Jordan was 40 years old, churning out the final days of his playing career for a middling Washington Wizards team. Bryant was 24, already a seven-year pro and three-time NBA champ, enjoying the best season of his young career for the dynastic Los Angeles Lakers.

As such, that late regular-season game at Staples Center was a bit lopsided; Bryant’s Lakers won 108-94 behind a double-nickel from Bryant — 55 points on 15-for-29 field-goal shooting (9-for-13 from 3). Jordan poured in 23 points of his own on 10-for-20 from the field in a losing effort.

That game also produced one of the enduring images of Bryant and Jordan’s friendship.

It started rather innocuously. With just over 30 seconds remaining in the third quarter, and the Lakers ahead 20 points, Bryant strolled up the floor with Jerry Stackhouse lined up across from him. Rick Fox, Jordan’s man, stepped up and set a screen for Bryant. But Jordan sniffed out the intent. As Bryant slammed on the accelerator and attempted to dart around Fox’s screen toward open space on the right wing, Jordan popped out from behind Fox and stymied the drive. Stackhouse clawed over the initial screen. Once regrouped, the two backed Bryant off the 3-point line.

The counterpunch: Bryant dumped the ball off to Fox, then hit the gas again in anticipation of a handoff pass. He collected the ball. He put one dribble down. But there Jordan was again — expectant, feet set and ready to absorb the contact of Bryant’s single-minded drive before he could turn the corner.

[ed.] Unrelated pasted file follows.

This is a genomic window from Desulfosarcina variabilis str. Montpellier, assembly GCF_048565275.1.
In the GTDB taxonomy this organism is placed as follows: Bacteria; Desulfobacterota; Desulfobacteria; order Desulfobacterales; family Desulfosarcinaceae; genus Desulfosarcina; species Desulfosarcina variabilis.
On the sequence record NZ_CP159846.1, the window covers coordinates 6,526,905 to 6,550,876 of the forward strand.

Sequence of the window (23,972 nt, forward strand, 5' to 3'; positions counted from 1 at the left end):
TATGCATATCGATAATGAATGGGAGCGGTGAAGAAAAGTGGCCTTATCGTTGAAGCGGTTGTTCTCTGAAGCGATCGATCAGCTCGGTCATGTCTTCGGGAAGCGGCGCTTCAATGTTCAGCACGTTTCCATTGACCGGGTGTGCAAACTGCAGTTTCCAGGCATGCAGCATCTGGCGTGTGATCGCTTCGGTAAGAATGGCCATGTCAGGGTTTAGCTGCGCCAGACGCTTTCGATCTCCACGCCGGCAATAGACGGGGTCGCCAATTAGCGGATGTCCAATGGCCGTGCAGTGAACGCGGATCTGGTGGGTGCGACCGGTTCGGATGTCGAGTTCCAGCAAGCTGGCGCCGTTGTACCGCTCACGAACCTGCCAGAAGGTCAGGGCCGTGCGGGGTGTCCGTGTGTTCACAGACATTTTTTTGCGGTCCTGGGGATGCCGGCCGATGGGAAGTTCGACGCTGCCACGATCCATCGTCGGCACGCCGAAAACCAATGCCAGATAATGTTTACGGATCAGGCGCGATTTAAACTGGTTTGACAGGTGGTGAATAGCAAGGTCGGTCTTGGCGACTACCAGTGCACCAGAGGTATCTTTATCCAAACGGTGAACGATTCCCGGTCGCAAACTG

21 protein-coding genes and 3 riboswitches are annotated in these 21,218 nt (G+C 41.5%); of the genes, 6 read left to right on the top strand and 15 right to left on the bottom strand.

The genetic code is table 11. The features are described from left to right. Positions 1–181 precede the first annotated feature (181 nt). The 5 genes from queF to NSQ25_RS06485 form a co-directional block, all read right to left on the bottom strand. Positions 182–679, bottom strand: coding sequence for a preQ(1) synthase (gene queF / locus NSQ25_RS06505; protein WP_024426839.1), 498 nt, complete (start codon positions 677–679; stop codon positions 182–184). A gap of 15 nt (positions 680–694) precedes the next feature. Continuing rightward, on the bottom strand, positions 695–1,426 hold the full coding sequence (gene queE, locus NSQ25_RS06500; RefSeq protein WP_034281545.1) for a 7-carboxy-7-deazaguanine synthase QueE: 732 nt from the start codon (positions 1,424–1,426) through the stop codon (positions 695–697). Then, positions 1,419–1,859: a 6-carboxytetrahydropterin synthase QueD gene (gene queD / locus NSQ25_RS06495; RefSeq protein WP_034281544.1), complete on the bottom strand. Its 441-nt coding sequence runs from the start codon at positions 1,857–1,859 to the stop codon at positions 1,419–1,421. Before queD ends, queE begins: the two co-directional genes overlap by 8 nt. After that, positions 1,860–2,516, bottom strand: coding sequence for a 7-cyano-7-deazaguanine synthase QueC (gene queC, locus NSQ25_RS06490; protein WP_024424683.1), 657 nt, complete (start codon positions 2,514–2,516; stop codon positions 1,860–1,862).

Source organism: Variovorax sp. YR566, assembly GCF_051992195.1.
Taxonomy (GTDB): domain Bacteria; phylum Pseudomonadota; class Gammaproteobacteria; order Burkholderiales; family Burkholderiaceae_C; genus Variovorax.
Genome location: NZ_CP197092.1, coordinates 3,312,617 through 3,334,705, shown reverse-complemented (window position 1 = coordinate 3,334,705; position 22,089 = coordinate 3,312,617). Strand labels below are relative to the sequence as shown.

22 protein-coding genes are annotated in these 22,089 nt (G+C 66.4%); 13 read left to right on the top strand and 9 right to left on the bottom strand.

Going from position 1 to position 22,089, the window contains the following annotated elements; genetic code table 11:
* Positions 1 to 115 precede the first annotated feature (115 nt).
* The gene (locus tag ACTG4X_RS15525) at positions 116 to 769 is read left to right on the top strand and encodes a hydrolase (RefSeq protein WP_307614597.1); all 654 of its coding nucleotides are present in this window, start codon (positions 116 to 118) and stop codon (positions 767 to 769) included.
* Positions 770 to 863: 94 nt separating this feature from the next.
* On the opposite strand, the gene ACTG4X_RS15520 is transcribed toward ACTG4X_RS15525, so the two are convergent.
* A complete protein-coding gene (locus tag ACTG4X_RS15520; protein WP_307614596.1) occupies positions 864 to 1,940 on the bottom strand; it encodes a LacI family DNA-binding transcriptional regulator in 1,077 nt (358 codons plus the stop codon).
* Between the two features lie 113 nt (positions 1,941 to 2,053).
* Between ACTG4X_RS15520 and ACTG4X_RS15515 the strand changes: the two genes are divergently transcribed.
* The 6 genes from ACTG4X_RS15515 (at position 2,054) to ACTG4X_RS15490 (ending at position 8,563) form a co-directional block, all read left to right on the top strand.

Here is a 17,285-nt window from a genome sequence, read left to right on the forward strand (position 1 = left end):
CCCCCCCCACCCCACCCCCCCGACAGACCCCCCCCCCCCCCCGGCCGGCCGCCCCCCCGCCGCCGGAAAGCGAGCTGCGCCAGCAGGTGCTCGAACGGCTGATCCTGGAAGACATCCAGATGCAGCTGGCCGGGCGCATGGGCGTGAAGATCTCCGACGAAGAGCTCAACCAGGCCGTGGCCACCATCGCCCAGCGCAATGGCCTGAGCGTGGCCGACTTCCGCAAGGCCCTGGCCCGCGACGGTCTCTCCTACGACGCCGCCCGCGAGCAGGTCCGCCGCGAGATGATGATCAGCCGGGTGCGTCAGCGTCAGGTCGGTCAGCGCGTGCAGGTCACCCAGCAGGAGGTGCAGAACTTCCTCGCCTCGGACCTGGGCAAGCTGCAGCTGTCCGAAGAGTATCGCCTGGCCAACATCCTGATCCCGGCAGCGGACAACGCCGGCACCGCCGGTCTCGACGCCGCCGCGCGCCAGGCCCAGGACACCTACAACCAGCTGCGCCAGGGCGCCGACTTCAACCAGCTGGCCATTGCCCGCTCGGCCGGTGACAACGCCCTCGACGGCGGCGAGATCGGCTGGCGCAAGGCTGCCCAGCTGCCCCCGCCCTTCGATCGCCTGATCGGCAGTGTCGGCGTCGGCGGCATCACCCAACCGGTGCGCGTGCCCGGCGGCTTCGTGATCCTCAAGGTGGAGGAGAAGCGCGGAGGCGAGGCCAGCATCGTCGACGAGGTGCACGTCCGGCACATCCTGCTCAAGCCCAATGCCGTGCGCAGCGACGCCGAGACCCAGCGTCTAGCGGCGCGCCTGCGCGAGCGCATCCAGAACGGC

Bodies tangled, Jordan hit the floor and a whistle blew. Offensive foul on Bryant. For a moment, the Laker guard stared down his one-time idol, a look of utter contempt plastered across his face. But that quickly melted. The two shared a knowing laugh, Bryant playfully punched Jordan three times in the chest and helped him to his feet. The game went on.

Getty Images

You might recognize another familiar face in that photo, just to Bryant’s left. John Cusack, joining in the merriment, along with seemingly every observer in the vicinity of the play.

In a recent appearance on Jimmy Kimmel Live, Cusack shared what was said between Jordan and Bryant that turned annoyance to ebullience.

“At some point in the game, everyone knew Michael and Kobe were going to go 1-on-1,”  Cusack said. “So, Kobe got the ball, he cleared everybody out and everybody started to bristle up with anticipation and it was going to be Kobe against Michael. And Kobe started to drive, Michael stepped in front of him — right in front of me — and he took the charge.”

And then…

“He (Jordan) went down, and Kobe’s standing above him. And Michael just looked up and said, ‘Well everybody in the f*****g building knew you weren’t going to pass.’” Cusack said. “And then there’s a pause… And Kobe just started laughing and they both started laughing.”

(Story begins at the 04:58 mark)

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Indeed, Jordan’s gamble was an informed one. Bryant had scored 50 of his 55 points at the time of this play. In fact, Jordan had already drawn a charge on him on a similar play the previous quarter. Never count out the wily vet.

“You really felt the passing of the torch, one great to the other,” Cusack added. “You felt it was a moment in sports, it was amazing to be at.”

It’s amazing to relive too. Hat tip to Adam Howes, who put this edit of the story interspersed with game footage together on Twitter: